The government and states have been easing restrictions on travel and increased use of restaurants and bars in the past few weeks. Australia has recorded more than 7,100 cases of COVID-19, with 102 deaths.
NEW YORK — The New York Times has devoted Sunday’s entire front page to a long list of names of people who have died in the coronavirus pandemic.
The names and brief descriptions culled from obituaries from around the country fill six columns under the headline “U.S. Deaths Near 100,000, an Incalculable Loss,” with a subheadline reading: “They Were Not Simply Names on a List. They Were Us.”
The all-text list takes the place of the usual articles, photographs and graphics in an effort to convey the vastness and variety of lives lost, according to Simone Landon, assistant editor of the graphics desk.
A tally kept by Johns Hopkins University says more than 96,000 people have died of COVID-19 in the United States.
Tom Bodkin, chief creative officer of The Times, said he did not remember any front pages without images, though there have been pages with only graphics, during his 40 years at the newspaper.
SANTA FE, N.M. — A New Mexico state official says gatherings of more than 100 people may not be possible for more than a year because of the coronavirus pandemic.
Tourism Secretary Jen Paul Schroer said it could be a year or 18 months before there’s either a vaccine or herd immunity. That creates the prospect that sports stadiums, concert halls and conference centers in the state could remain empty for months.
The Santa Fe New Mexican reports that Schroer spoke during a webinar Thursday on reopening the state’s hospitality industry.
The state had nearly 6,800 cases of COVID-19 with 308 deaths as of Saturday.
SACRAMENTO, Calif. — Hundreds of protesters rallied outside California’s state Capitol on Saturday to protest stay-at-home orders even as residents entered the Memorial Day weekend with newly expanded options for leisure.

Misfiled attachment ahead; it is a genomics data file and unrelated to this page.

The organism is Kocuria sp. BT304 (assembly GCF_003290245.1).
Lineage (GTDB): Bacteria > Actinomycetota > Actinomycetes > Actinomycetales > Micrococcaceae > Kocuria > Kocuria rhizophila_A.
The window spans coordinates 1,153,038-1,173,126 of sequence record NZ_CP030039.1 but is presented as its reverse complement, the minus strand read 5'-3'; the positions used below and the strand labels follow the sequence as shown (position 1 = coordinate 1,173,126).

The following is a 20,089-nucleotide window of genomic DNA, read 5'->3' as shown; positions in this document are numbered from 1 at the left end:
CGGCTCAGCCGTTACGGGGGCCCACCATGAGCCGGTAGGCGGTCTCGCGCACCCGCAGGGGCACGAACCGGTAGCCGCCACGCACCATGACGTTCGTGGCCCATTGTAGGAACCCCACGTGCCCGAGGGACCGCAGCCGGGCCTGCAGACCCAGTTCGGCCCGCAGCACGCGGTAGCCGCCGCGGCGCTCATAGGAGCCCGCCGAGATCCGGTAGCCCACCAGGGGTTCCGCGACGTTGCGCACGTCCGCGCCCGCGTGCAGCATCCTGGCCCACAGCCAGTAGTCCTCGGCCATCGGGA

California Highway Patrol officers closed the Capitol lawn to demonstrators, so speakers addressed the crowd from the back of a flatbed truck as an airplane flew above towing a banner with a picture of Gov. Gavin Newsom and the words “End his tyranny!”
Protesters waved dozens of flags and signs, many in support of President Donald Trump. Few people wore masks and there was little room for social distancing.
The protest came as restrictions eased across much of the state. Some 45 of 58 counties have received permission to reopen most stores and many public spaces by meeting state standards for controlling the novel coronavirus.
Authorities continue to warn people to practice social distancing and other anti-virus measures, noting that the number of COVID-19 cases and deaths continues to rise.
HAGATNA, Guam — The Department of Agriculture in Guam has invited hunters to participate in a pig-hunting derby to provide food for families in need during the coronavirus pandemic.
The Pacific Daily News reported that the department announced that the two-day derby is scheduled to begin next Saturday. The department released a statement saying the derby is intended to feed families, foster familial hunter development and reduce the feral pig population.
Event organizers are working with mayors to distribute pigs whole and unprocessed to residents within their villages and provide safe handling guidelines.
RALEIGH, N.C. — Coronavirus outbreaks at meat processing plants are forcing North Carolina farmers to euthanize 1.5 million chickens, according to a state official.